Graham Reid | | 4 min read
It wasn't until I met Miss Havisham on the pages of Great Expectations that I understood what a spinster was.
Which is strange because growing up there were two unmarried, elderly women – probably only in their Fifties – who lived next door with their mother.
The Gillards – “the girls” as my older sister sometimes cruelly referred to them – were there for as long as I can remember, probably still there when I left home.
But in all those years I don't think I ever saw them in their huge back garden and can only recall going into their house once.
My mum had some reason to go and I – about 10 perhaps – went with her and stood at the start of the long hallway in the villa which was musty and had huge unused furniture.
They rarely had visitors and the place was dark, curtains always drawn.
I tried to imagine what the place must have been like when, probably before the war, the sisters might have had many young suitors arriving and the huge villa would have been full of life, light and gaiety.
I don't know why I thought of those sad, lonely and isolated sisters but then I moved on to another spinster: Miss Spencer.
The famous Miss Spencer ran a dancing school on Symond Street in a huge ballroom beneath her apartment in the Symondsville block just up from St Paul's Church.
By the time I went there in the Sixties, generations of young gentlemen and ladies had passed through her doors and onto the dancefloor to learn the waltz, foxtrot, quickstep and whatever else she tried to teach them.
She had been there since the Thirties bringing sophistication to young people, some of whom probably caught the infection but most – like me – left no wiser nor able to dance any better than when we'd arrived.
It was a serious business getting in to Miss Spencer's Symondsville dancing school however. You had to be interviewed.
I can still remember my mother getting dressed in stylish clothes and me putting on my first suit, a dark blue three-piece which I grew to love because I saw a photo of the Beatles in something similar.
We went to Miss Spencer's one afternoon after school and were ushered in to her apartment lounge by a young woman where we sat uncomfortably on her large settee and waited for her entry.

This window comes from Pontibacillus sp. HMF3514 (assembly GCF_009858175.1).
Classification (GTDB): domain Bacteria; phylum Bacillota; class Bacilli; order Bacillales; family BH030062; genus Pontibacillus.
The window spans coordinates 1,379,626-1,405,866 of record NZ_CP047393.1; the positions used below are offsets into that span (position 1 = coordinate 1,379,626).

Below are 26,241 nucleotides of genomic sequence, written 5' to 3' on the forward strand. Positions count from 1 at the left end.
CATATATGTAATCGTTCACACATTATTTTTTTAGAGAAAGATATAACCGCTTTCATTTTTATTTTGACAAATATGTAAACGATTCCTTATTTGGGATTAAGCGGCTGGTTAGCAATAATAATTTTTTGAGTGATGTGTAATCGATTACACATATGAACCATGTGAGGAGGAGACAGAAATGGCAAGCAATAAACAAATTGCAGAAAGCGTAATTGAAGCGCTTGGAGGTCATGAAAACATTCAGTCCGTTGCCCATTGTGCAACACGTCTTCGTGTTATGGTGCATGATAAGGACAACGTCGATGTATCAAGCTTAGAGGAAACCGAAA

She was a poised and formidable woman and had doubtless interviewed hundreds of spotty nervous teenagers like me, and seemed to suspect us all of being capable of recalcitrant behaviour if we weren't watched carefully.
She must have asked me a few questions which I doubtless answered politely but my memory of the place was of claustrophobia and a strange smell of faded flowers or stale perfume.
The curtains were drawn, there were doilies on the incidental tables, those lace protective covers on the armrests of the chairs and just a vague shimmer of late afternoon light came through the windows.
I think she might have called mum later to say that I'd been accepted and so every Friday after school I would dress in my suit and put my white gloves neatly folded in my pocket – yes, white gloves were mandatory for ballroom dancing – and get the bus into town, which stopped conveniently opposite Symondsville.
I wasn't alone because dozens of boys I knew from school were also there for the session which I think was an hour from 6pm.
Of course it wasn't about dancing, it was a chance to nervously meet girls from Epsom Grammar, Auckland Girls, Baradene, St Cuths and so on. Any match-up was going to be useful because you needed a partner to take to the school ball.
So our time there was just a blur of young men and ladies, hairpins and hairspray, pimples and teenage anxieties squeezed into gowns and suits.
Afterwards we'd gather in small groups outside and see who wanted to go into town and get a coffee or Coke at Chequers on Queen St or, as became more and more common, go to The Loft record store up three precipitous flights from Vulcan Lane to listen to the new singles by Donovan, the Beatles, Dave Clark Five, Simon and Garfunkel and so on.
Miss Spencer and Symondsville are long gone but one day recently while walking up from university I saw that long set of familiar concrete steps leading down from the street and so I went to have a look.
And sure enough there, about two flights down the graffiti-scarred stairway, was the door that opened into the area which had been the ballroom.
Might have even still been there.
I don't remember any of the dance steps they taught at Symondsville, but I do remember thinking at a time – when the Rolling Stones turned the tame I Wanna Be Your Man into a shiver of menacing sexuality – that the world of the Gillards and Miss Spencer, the time of doilies, white gloves and drawn curtains, was coming to an end.
These entries are of little consequence to anyone other than me Graham Reid, the author of this site, and maybe my family, researchers and those with too much time on their hands.
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